On the other side of the health app spectrum, holistic health apps are also begging for a do-over. One of the biggest issues the group addressed in the context of these apps is incentivized reporting. Holistic health apps only work if you regularly provide the app with personal details about how you’re feeling so that the app can start to look for patterns and determine suggestions. But let’s be honest: it can be hard to get in the habit of logging things every day or week.

Like it or not, using your phone to do mundane things like logging the tofu you ate for dinner is more fun when it’s fun, and when it’s fun you’re more likely to do it. Typing out of a list of the vegetables you ate for dinner isn’t as fun as, say, picking out colorful stickers with cute illustrations of broccoli. Attempting the impossible task of describing a migraine in words probably sounds migraine-inducing, but imagine if you could scribble all over the silhouette of a body to describe how it felt with colors and pictures?

If you’re thinking that cartoon broccoli sounds a little goofy, you’re not wrong. Those of us who were interested in holistic health apps felt that we’d be more likely to stick with an app for the long term if it added a bit of cheer and whimsy to our day. Even re-contextualizing reporting as an opportunity, rather than a task, is a step in the right direction. Instead of being told, “It’s time to log your daily symptoms,” it might be more pleasant to be asked, “Do you have anything to report today?”

Using Patterns to Reduce Stress

The other issue we focused on for holistic health apps was their power to reduce stress about recurring health issues, or as we put it: eliminate feeling stressed about feeling stressed. It’s easy for this stress to compound and spiral out of control; in the moment, we don’t always stop to wonder why we feel bad, and the stress of not understanding what’s happening to our bodies makes it even worse. But what if an app could remind you that you’re probably stressed because it’s January and there are only 2 minutes of sunlight and you always feel stressed around this time? There are dozens of applications of this, from chronic pain to PMS to mental health.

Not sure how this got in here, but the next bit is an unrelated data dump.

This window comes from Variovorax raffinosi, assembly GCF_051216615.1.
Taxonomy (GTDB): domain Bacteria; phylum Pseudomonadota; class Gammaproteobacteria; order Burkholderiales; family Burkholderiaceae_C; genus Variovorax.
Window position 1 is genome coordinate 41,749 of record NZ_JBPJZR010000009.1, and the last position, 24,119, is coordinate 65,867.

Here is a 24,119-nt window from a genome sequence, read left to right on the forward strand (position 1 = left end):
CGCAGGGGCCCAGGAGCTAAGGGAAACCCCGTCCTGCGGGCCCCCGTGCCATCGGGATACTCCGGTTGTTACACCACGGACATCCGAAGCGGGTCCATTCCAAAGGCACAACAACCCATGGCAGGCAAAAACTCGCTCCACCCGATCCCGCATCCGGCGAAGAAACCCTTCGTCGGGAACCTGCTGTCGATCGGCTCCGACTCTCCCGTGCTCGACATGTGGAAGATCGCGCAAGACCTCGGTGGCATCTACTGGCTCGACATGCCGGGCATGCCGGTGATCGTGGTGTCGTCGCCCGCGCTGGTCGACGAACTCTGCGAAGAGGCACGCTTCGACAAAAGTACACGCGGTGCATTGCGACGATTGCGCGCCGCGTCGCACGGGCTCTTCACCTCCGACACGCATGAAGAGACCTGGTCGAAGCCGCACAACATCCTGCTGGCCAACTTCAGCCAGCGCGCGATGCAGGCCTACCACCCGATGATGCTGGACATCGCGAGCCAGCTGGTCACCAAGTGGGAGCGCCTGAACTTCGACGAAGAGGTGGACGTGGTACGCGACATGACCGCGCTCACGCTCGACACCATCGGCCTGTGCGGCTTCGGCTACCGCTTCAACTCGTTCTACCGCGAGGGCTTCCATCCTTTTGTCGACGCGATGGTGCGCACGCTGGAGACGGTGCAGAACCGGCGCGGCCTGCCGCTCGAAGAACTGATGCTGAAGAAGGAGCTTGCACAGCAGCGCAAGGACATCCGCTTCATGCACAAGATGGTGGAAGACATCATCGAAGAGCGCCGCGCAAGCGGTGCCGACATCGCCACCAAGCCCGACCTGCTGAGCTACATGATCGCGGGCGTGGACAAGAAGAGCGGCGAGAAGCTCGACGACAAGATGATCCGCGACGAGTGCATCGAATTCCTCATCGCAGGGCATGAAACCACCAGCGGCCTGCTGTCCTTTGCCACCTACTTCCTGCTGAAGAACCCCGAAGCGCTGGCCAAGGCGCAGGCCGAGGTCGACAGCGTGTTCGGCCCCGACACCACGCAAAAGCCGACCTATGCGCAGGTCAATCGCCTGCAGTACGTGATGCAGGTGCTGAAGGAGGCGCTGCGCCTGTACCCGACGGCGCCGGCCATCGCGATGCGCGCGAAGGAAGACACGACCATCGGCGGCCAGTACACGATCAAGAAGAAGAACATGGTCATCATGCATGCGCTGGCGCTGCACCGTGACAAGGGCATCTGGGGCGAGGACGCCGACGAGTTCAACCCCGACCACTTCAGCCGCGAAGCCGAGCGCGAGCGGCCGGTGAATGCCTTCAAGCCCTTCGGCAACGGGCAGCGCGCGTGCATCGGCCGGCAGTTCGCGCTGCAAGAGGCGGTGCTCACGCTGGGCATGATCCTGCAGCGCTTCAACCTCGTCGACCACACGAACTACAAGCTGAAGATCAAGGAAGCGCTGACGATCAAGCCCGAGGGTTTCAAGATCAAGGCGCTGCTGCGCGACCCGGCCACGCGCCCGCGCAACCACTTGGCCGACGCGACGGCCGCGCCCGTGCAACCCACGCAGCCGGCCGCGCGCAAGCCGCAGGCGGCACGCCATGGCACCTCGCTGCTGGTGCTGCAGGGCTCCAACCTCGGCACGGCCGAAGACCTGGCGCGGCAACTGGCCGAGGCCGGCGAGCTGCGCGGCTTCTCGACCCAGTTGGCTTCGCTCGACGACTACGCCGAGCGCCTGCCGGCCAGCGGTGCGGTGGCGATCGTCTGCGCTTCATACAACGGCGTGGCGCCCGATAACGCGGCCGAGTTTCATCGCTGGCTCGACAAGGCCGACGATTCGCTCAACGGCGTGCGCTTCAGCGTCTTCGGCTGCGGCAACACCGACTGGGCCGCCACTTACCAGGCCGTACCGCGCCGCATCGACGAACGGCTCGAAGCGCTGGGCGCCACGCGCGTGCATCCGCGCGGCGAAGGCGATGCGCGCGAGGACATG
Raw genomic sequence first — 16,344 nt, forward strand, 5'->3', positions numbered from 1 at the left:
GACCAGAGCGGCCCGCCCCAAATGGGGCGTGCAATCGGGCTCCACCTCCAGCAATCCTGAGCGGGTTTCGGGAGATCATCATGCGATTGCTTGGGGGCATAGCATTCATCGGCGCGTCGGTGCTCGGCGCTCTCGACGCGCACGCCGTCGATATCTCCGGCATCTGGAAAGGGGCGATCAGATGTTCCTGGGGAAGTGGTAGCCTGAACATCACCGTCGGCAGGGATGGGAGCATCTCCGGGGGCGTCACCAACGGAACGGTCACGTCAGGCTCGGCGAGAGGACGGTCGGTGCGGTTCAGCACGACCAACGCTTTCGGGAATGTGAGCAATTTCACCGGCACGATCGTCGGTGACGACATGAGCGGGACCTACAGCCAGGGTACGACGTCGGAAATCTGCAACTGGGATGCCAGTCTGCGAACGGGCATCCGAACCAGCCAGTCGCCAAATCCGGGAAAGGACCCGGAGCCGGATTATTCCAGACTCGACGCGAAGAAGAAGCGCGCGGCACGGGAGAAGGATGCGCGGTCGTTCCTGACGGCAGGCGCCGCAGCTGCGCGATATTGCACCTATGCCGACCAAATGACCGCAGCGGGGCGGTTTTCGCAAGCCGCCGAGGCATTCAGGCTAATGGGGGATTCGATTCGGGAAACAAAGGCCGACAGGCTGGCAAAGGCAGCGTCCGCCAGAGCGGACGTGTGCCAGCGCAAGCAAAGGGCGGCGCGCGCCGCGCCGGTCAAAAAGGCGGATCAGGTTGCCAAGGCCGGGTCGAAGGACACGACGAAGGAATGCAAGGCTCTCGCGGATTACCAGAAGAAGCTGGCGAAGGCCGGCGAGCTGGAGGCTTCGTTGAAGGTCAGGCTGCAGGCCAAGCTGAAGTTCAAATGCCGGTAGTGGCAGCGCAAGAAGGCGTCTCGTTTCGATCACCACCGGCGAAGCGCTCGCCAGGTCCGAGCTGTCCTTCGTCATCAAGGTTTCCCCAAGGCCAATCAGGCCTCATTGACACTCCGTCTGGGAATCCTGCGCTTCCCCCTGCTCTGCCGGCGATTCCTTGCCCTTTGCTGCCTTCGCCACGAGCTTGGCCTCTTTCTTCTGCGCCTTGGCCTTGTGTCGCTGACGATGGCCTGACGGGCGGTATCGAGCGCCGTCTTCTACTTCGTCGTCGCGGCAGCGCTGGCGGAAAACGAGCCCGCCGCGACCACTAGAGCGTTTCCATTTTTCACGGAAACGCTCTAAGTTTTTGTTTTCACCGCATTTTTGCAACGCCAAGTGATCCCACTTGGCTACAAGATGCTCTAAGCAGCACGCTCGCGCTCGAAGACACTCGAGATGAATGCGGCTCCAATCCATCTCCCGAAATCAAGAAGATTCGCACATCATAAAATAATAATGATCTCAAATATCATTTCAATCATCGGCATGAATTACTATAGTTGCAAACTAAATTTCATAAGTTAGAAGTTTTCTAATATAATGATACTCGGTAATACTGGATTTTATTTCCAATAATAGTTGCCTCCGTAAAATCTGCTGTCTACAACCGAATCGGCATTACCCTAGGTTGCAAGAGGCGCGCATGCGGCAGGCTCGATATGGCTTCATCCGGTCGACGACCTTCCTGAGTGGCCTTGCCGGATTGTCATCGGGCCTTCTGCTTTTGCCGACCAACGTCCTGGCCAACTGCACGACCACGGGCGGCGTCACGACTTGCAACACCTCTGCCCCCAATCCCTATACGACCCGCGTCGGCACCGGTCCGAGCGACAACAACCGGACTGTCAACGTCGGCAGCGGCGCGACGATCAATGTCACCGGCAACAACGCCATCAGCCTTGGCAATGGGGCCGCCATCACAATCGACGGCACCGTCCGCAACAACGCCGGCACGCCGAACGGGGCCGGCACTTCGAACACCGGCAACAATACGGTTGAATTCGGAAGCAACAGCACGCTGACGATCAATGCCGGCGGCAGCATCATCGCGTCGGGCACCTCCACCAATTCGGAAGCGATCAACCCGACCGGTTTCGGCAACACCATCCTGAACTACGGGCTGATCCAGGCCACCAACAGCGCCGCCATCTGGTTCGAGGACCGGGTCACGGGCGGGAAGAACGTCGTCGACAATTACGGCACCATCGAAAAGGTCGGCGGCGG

Privacy

Finally, there are some things that both types of apps should be concerned with, and privacy is a huge one. For a health app, there are privacy concerns beyond “is this company selling my data.” (We wouldn’t, by the way.) An app developer also needs to consider the question, “on a scale from TI-84 to 2001: A Space Odyssey, how creepy is this app?” There’s a lot of data that app developers have access to and could theoretically use to create enhanced features within the app, but should they? For example, your phone could theoretically use your GPS location to deduce that you just stopped by Dunkin’ before work and send a notification asking, “How’s the donut?” …but should it?

When you’re designing an app that requires tracking personal health information every day, where’s the line between helpful and invasive? What kind of assumptions can an app make that will help you track your health as accurately as possible without making you want to throw your phone in a dumpster and move to a remote cabin in Northern Canada? A less invasive method of asking a user about breakfast might be to send a notification prompting, “Any breakfast to log today?” Your phone could remind you you’ve been sitting for a long time without being creepy by asking, “Want to go for a quick walk?”

Clearly, even within our small office, people picture very different things when we say “health app.” With that in mind, we’re not expecting to make an app that’s going to work perfectly for everyone. Whichever direction we go in, however, we can guarantee that we’re going to work hard to make our health app as smart, helpful, and empathetic as possible.